As U.S. auto sales volume expanded by just 1% in a shorter-than-normal November sales month, SUV/crossover volume jumped 12%, a gain of 54,000 units.
The shorter sales month wasn’t the only thing working against the growth of the SUV/crossover market. The two most popular utility vehicles in America heading into November – the Honda CR-V and Ford Escape – posted 20% and 19% year-over-year losses, respectively, last month.
Six crossovers not on sale at this stage a year ago, or at least not for the duration of November 2014, combined for 23,771 U.S. sales in November 2015, 5% of the sector’s total volume.
Those vehicles – Trax, Renegade, HR-V, 500X, CX-3, NX – are surely stealing a measure of sales from established nameplates, but it’s worth noting that the SUV/crossover arena would be larger this year than last even without the impact of those new nameplates.
At any time, click the Rank column to return to the original format. If you’re on a mobile device, you may need to choose the full version of the site (at the bottom of the page) in order to use the sortable function.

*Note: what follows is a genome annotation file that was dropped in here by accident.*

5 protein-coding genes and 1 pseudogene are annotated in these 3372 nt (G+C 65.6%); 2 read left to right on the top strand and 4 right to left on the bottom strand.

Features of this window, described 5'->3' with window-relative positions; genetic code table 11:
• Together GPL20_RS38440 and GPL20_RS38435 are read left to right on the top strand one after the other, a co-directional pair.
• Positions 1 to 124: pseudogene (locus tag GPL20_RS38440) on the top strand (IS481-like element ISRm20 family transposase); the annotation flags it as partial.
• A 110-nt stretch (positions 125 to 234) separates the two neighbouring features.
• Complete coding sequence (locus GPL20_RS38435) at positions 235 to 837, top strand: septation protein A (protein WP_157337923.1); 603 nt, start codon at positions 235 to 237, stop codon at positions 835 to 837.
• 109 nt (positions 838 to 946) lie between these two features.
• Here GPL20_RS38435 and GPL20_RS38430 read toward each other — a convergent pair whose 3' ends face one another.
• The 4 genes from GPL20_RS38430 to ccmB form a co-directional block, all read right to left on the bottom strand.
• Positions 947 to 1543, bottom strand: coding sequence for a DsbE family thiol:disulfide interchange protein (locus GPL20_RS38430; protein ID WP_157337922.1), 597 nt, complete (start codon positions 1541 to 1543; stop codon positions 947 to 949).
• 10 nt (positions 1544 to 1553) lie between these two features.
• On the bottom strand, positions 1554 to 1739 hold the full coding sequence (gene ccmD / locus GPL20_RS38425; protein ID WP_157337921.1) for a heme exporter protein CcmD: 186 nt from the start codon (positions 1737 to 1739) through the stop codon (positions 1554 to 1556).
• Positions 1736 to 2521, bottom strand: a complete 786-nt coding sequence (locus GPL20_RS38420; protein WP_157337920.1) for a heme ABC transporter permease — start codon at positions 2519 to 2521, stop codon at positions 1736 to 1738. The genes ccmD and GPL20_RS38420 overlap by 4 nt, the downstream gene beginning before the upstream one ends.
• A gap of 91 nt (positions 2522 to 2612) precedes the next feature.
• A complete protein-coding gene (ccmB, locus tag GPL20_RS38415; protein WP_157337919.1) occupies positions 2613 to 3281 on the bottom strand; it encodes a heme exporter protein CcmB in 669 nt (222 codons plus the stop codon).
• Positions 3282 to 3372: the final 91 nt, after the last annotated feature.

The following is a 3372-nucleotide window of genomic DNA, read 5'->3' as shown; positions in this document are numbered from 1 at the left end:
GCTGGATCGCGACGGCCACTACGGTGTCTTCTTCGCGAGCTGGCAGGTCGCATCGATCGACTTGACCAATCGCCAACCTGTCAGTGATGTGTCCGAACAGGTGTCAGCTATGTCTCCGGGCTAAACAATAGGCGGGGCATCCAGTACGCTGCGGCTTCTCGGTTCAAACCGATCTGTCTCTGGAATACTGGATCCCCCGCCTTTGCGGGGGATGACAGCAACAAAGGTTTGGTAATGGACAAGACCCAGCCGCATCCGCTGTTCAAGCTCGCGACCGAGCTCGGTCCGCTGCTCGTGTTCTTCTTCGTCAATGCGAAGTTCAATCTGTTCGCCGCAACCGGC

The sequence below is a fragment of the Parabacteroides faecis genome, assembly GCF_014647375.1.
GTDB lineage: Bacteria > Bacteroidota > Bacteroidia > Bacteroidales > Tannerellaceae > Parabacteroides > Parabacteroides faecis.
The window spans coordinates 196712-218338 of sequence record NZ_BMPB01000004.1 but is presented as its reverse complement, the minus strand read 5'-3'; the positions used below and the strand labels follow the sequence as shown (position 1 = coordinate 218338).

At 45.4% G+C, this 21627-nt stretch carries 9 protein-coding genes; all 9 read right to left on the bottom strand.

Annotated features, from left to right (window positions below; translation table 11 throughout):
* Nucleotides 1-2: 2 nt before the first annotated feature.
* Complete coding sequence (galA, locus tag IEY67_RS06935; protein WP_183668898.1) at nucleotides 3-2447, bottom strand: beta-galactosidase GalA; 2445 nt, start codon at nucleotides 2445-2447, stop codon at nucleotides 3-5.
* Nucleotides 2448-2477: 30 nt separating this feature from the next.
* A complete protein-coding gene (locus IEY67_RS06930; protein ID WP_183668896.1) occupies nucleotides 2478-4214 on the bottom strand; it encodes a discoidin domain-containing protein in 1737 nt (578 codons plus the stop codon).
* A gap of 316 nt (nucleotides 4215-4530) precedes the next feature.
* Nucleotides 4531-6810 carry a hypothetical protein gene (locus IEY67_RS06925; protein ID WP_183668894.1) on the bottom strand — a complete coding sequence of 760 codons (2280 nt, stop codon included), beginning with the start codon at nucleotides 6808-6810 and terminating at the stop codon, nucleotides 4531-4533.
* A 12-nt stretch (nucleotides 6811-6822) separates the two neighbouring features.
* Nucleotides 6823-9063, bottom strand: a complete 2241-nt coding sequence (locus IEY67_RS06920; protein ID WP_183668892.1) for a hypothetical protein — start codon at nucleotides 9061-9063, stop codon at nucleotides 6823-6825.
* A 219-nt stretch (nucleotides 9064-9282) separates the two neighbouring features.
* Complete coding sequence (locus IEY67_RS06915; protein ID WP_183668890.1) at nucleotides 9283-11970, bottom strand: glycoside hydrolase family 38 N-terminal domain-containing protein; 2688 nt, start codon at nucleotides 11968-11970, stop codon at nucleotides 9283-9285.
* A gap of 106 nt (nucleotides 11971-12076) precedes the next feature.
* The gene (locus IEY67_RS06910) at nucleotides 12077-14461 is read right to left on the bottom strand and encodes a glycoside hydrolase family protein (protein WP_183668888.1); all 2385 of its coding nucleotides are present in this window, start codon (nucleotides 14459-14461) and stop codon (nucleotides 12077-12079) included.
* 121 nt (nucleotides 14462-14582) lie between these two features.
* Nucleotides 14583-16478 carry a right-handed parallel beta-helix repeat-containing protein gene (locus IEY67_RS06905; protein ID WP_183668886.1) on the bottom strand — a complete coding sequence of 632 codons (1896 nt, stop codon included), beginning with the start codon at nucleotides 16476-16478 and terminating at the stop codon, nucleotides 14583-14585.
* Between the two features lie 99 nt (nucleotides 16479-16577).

Reminder: these are year-to-date rankings, but you can sort SUVs/crossovers by November volume by clicking the November 2015 column header, or you can rank SUVs/crossovers by improvements or declines using the % columns. Or, most importantly, you can list automakers together by selecting the SUV/Crossover column header.
As always, you can find historical monthly and yearly sales figures for any of these vehicles by selecting a make and model at GCBC’s Sales Stats page.
* Italicized, asterisked, unranked lines are nothing more than available breakdowns, already included in the model’s total, not in addition to the model’s total. ^ Escalade here does not include sales of the EXT, which is shown with pickup trucks.
Rather than listing the 500L with the Mini Paceman and Countryman in these SUV/crossover rankings, it’s with cars in large part because it is not available with all-wheel-drive. The placement of numerous crossovers often prompts disagreement, but consider the vehicle type’s name: crossover. By its very definition, it crosses over from one category into another. The very act of calling, for example, the Toyota Venza a car or a utility vehicle requires ignorance of the fact that the Venza (or Outback, Crosstour, Encore, Countryman, 500L) is a square peg that can’t be squeezed through a round hole.